Toppling the numeric tower
David C. Ullrich
ullrich at math.okstate.edu
Fri Jul 27 16:09:07 CEST 2001
On Thu, 26 Jul 2001 08:43:45 -0700, David Eppstein
<eppstein at ics.uci.edu> wrote:
>In article <DLW77.49367$Cy.6275542 at news1.rdc1.az.home.com>,
> "Tim Hochberg" <tim.hochberg at ieee.org> wrote:
>
>> > 1. isnatural()
>> > 2. isintegral()
>> > 3. isrational()
>> > 4. isreal()
>> > 5. iscomplex()
>> >
>> > a. isexact()
>>
>> This is too many. I would strip this down to
>>
>> A. iscomplex()
>> B. isexact()
>> C. isintegral()
>
>I have to say that this would be more convenient for situations such as
>defining your own extension of number types for, say, exact arithmetic in
>Q[sqrt(3)]. Or even better Q[sqrt(-3)]. I was wishing I was able to do
>this recently for a different project unrelated to Python, unfortunately
>the program I was using didn't make it easy to plug in your own number
>types...
>
>But a couple points of clarification:
>(1) is it safe to assume that isintegral() implies isexact()?
>(2) should isintegral() return true for algebraic integers that are not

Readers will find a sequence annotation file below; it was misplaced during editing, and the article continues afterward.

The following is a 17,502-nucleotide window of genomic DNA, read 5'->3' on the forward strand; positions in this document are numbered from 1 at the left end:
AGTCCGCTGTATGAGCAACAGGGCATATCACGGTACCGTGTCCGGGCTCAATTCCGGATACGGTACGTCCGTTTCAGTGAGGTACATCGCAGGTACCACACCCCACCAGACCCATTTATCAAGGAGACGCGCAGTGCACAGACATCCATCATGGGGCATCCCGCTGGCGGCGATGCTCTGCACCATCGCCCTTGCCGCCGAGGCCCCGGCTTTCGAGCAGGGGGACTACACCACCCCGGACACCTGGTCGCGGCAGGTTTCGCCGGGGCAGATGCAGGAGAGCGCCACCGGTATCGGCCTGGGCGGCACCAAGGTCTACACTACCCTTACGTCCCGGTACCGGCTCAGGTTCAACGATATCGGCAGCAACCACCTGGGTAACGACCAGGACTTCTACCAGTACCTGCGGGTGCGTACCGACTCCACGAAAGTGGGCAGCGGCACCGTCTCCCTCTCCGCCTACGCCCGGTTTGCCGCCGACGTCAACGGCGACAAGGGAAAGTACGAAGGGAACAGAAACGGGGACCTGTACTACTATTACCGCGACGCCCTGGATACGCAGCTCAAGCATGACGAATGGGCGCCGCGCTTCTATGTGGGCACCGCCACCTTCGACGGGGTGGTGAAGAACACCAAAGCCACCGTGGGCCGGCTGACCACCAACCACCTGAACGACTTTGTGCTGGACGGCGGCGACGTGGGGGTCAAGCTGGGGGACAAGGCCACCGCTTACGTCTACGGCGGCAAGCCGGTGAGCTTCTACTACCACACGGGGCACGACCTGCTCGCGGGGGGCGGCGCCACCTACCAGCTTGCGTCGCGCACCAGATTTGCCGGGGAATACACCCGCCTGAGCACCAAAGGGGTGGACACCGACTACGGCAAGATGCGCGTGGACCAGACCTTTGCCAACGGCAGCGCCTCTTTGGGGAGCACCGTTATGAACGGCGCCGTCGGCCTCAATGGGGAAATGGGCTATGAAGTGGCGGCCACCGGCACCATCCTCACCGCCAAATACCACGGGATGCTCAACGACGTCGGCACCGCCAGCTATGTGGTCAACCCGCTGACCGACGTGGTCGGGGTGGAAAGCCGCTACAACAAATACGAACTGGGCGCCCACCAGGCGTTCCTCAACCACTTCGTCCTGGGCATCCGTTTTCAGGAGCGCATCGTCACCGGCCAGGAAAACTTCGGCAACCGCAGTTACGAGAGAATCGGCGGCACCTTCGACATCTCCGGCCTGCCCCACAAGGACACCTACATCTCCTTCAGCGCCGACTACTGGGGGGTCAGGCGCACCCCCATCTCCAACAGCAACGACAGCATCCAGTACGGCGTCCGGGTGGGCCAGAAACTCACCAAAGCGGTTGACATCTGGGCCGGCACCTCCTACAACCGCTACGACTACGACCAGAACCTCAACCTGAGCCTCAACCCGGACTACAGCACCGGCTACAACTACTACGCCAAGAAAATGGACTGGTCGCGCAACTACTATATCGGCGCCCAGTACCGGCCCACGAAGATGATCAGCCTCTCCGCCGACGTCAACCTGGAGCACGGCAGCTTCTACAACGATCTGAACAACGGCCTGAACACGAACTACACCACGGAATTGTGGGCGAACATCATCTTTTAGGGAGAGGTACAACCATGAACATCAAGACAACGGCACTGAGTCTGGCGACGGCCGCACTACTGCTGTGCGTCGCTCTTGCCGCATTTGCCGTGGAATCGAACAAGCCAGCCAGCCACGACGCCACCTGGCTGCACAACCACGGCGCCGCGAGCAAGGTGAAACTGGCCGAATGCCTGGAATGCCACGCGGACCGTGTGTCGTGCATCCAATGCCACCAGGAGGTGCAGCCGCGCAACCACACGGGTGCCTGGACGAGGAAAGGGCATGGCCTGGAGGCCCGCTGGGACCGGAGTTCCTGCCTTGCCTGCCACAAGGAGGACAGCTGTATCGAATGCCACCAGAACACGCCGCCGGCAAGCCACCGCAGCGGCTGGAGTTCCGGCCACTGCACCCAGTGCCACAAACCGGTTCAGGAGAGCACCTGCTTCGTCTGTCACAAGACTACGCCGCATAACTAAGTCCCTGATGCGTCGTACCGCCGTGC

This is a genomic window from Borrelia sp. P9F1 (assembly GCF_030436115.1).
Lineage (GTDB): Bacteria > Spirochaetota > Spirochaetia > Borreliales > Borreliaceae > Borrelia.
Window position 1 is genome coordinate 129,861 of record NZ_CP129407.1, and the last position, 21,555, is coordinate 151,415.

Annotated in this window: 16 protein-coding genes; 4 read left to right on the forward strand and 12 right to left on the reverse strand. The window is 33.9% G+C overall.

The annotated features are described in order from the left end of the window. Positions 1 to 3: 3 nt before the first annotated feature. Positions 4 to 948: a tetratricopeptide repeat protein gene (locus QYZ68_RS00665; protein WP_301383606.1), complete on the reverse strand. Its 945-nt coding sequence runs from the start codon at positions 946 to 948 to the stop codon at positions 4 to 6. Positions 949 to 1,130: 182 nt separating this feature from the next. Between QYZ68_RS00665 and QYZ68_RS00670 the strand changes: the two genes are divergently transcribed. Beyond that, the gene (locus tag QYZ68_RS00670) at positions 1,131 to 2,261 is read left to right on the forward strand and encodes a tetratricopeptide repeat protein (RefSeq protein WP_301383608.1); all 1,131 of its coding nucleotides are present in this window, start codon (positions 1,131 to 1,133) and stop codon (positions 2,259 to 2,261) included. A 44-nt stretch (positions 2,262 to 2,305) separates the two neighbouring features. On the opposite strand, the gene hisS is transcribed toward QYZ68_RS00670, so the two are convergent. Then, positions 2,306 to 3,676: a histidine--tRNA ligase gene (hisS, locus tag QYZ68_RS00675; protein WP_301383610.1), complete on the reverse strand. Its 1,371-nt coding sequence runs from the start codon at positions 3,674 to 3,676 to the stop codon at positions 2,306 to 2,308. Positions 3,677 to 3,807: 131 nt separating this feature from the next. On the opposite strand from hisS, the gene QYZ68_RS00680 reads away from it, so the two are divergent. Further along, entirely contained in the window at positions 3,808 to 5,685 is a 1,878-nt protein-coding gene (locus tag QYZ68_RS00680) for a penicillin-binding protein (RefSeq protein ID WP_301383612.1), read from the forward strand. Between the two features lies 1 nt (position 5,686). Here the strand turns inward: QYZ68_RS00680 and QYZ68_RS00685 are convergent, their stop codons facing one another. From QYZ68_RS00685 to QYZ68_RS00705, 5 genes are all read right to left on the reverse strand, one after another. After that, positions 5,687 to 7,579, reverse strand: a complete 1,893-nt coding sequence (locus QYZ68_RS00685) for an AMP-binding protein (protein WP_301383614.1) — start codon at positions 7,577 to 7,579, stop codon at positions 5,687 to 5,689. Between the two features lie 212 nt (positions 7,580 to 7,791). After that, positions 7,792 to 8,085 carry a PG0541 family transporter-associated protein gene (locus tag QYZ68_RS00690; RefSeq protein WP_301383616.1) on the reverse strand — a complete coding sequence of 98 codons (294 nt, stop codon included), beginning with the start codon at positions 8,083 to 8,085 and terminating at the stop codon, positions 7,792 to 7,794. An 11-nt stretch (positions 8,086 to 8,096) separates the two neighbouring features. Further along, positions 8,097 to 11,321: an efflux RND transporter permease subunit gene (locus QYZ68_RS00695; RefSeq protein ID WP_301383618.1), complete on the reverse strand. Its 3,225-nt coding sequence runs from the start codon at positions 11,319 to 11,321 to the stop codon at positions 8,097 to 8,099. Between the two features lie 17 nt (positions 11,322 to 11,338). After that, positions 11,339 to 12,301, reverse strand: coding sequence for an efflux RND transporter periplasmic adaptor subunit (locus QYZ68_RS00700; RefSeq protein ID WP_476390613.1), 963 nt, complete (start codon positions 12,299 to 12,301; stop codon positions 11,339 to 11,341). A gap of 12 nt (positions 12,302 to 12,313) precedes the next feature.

>rational integers?
Of course not - this would introduce awesome confusion in many
for the sake of the needs of a small number. (Perhaps classes
could have a way to declare themselves as integral or exact or
whatever... then you could make _your_ algebraic integers integral.)
About whether isintegral should imply isexact: I dunno much
algebra. For the flavors of "algebraic integer" that seem dimly
familiar it seems like one could give an exact representation.
Is this true?
>--
>David Eppstein UC Irvine Dept. of Information & Computer Science
>eppstein at ics.uci.edu http://www.ics.uci.edu/~eppstein/
David C. Ullrich
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